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Goals

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  1. Assimilated Taiwan Ocean Prediction (ATOP) & Climate Research at NCUbyLeo Oeylyooey@ncu.edu.twMarch 2012

  2. Goals • Build a data -assimilated ocean prediction system for the North Pacific Ocean with focus on the Kuroshio and the marginal seas around Taiwan  ATOP • Conduct air-sea coupled research based on ATOP & the Weather Research and Forecasting (WRF) Model to study processes that range from short (e.g. typhoons), seasonal, to inter-annual (e.g. ENSO) and inter-decadal (e.g. PDO) time scales, also with focus on the climate in the western North Pacific & Taiwan • Help to foster future Taiwan’s scientists to conduct and publish oceanic and atmospheric modeling and data-analysis research

  3. ATOP Research Highlights • IHOS@NCU is developing an ocean current and wave prediction model: the Assimilated Taiwan Ocean Prediction (ATOP) system that will include also air-sea (with typhoons) and air-sea-ice coupling, as well as biogeochemical processes. Three recent publications and an example of the simulated SST over the North Pacific Ocean are given below. • Chang, Y.-L. & L.-Y. Oey, 2012: The Philippines-Taiwan Oscillation: Monsoon-Like Interannual Oscillation of the Subtropical-Tropical Western North Pacific Wind System and Its Impact on the Ocean. J. Climate, 25, 1597-1618.PDF Format.  Download PTO Data (text file) here. • Chang, Y.-L., and L.-Y. Oey, 2011: Interannual and seasonal variations of Kuroshio transport east of Taiwan inferred from 29 years of tide-gauge data, Geophys. Res. Lett., 38, L08603, doi:10.1029/2011GL047062. • Fujisaki, A. and L.‐Y. Oey, 2011: Formation of ice bands by winds, J. Geophys. Res., 116, C10015, doi:10.1029/2010JC006655. ATOP sea-surface temperature (SST) on Jun/06/1988 during the developing stage of the strong 88-89 La Niña when waters as cold as 19oC is simulated in the eastern equatorial Pacific in excellent agreement with observation (http://www.pmel.noaa.gov/tao/elnino/la-nina-story.html#). ATOP also simulates a beautiful meandering Kuroshio that separates off the eastern coast of Japan, as well as the intrusion of very warm waters (SST≈31oC) into the South China Sea through the Luzon Strait. (From Lu, H.-F. & L.-Y. Oey, 2011: Instability waves and eddies of the Subtropical Counter Current in the North Pacific Ocean, Manuscript in preparation).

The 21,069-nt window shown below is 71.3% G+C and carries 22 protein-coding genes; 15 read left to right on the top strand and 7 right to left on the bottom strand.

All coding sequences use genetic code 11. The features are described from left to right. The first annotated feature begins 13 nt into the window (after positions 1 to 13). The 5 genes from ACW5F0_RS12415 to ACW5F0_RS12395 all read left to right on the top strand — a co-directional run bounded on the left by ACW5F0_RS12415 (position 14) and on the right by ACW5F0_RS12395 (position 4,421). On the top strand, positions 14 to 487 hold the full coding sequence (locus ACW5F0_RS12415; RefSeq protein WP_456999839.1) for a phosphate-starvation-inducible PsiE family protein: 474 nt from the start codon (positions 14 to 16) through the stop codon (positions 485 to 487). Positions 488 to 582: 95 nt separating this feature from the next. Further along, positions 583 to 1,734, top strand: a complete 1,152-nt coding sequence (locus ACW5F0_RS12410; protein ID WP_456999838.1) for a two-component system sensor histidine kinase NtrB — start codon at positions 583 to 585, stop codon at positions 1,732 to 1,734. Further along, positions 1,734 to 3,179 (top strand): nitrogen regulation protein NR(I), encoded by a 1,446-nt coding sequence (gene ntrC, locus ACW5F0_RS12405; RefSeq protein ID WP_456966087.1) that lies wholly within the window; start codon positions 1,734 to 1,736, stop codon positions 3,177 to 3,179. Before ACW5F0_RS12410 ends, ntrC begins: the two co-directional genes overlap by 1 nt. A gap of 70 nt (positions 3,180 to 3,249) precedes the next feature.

4. ATOP for the Western North Pacific Shown here is the planned ATOP region at medium grid resolution (~5km) in the western North Pacific Ocean ATOP will include realistic topography, winds, tides, rivers, surface evaporative and precipitation fluxes, waves, data assimilations, and with options to nest very-high resolution (10~1000m) near the coast around Taiwan. A main goal is to include air-sea coupling for typhoon and climate research and, in cooperation with other scientists, we envision to also incorporate ecology, biology, chemistry, sediment, and hydrology. meters Ocean’s Topography & Major Currents in the Western North Pacific ATOP Region Japan Sea Eddies East China Sea Kuroshio Eddies Typhoon South China Sea North Equatorial Current Mindanao Current

  5. The Role of Ocean, eddies and their Coupling with the Atmosphere in Regulating Sea-Surface Fluxes and Western North Pacific Climate Scientific Questions: What are the roles of SI and MLI in eddies? The turbulence they produce: how do they compare against those by e.g. Langmuir cells and wave-breaking? How are these eddies coupled to winds that drive SI & MLI’s, what are the coupled responses in the PBL ~ troposphere, and physical-biological responses? Is PTO a coupled response? The answer is probably yes, but how is it related to small-scale physics + eddies & coupled atmosphere, and how is it related to interannual variations of monsoon troughs and perhaps to typhoon intensity and frequency? What are the coupled responses to regional marginal seas, and their possible feedbacks to the climate system – e.g. ITF?